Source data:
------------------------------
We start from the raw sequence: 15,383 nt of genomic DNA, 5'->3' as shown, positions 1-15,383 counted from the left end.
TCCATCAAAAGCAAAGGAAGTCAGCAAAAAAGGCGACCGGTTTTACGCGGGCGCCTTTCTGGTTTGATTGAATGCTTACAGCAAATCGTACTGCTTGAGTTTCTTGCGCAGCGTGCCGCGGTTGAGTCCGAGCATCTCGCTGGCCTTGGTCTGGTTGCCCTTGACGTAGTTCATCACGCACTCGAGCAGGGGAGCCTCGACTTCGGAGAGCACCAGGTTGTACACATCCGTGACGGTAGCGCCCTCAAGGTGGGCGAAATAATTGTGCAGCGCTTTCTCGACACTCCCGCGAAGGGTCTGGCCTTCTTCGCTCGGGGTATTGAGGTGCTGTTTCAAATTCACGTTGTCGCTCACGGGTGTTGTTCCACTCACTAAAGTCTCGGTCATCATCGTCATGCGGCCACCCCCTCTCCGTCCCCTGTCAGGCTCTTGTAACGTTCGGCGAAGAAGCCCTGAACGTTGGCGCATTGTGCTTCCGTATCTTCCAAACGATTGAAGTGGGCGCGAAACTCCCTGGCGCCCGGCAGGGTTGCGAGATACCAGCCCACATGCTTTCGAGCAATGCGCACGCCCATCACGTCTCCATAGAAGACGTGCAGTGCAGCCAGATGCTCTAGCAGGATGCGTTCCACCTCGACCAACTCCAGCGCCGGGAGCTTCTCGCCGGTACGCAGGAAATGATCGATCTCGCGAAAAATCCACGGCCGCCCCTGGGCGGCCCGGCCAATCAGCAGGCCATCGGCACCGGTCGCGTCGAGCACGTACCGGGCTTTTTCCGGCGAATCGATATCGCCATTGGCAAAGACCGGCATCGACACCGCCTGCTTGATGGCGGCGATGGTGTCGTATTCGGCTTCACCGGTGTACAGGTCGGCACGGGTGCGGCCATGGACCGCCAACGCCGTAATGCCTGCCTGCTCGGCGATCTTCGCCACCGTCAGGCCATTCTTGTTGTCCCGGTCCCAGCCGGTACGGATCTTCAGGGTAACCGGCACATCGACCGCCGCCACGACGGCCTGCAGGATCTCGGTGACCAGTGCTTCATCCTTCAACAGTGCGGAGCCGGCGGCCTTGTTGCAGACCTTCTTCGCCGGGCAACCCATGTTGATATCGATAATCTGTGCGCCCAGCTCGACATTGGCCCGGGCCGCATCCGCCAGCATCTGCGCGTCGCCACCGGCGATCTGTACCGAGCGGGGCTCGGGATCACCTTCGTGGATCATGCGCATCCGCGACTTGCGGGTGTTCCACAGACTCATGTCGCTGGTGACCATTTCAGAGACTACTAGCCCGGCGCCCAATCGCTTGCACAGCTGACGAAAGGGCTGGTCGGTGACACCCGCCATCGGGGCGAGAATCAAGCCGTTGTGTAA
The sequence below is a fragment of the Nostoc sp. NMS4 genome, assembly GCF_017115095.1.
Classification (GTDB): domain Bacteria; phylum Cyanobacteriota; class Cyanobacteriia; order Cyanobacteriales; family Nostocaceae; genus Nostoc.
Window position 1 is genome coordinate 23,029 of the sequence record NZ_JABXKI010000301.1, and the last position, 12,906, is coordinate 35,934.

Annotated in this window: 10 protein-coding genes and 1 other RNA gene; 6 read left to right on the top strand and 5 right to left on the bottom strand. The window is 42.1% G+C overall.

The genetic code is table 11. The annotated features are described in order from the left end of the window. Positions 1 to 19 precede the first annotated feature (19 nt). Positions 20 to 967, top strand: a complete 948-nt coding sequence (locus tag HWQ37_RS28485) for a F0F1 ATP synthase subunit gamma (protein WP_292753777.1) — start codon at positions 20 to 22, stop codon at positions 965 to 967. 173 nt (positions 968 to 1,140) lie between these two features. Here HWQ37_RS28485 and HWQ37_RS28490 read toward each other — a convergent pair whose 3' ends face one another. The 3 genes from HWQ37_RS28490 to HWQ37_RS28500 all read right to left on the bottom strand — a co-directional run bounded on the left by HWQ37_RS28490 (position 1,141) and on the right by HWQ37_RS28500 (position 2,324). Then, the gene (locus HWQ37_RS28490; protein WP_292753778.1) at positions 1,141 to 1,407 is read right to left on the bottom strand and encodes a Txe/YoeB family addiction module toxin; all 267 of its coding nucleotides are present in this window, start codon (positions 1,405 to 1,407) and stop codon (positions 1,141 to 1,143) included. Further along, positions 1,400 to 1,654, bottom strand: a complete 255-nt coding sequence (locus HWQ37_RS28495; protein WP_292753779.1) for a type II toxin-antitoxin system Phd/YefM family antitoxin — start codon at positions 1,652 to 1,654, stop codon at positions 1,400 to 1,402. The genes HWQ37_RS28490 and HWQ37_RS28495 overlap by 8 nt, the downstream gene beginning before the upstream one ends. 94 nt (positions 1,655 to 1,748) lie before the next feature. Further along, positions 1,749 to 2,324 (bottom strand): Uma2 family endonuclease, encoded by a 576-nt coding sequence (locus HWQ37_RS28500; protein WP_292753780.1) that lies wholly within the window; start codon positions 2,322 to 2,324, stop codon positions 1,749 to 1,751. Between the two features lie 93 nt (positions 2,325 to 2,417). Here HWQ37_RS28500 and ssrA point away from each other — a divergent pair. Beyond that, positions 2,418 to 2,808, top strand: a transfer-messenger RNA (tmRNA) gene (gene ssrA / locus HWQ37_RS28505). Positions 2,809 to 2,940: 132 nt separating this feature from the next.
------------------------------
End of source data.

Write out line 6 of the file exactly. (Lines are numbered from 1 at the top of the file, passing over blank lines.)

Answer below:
Annotated in this window: 10 protein-coding genes and 1 other RNA gene; 6 read left to right on the top strand and 5 right to left on the bottom strand. The window is 42.1% G+C overall.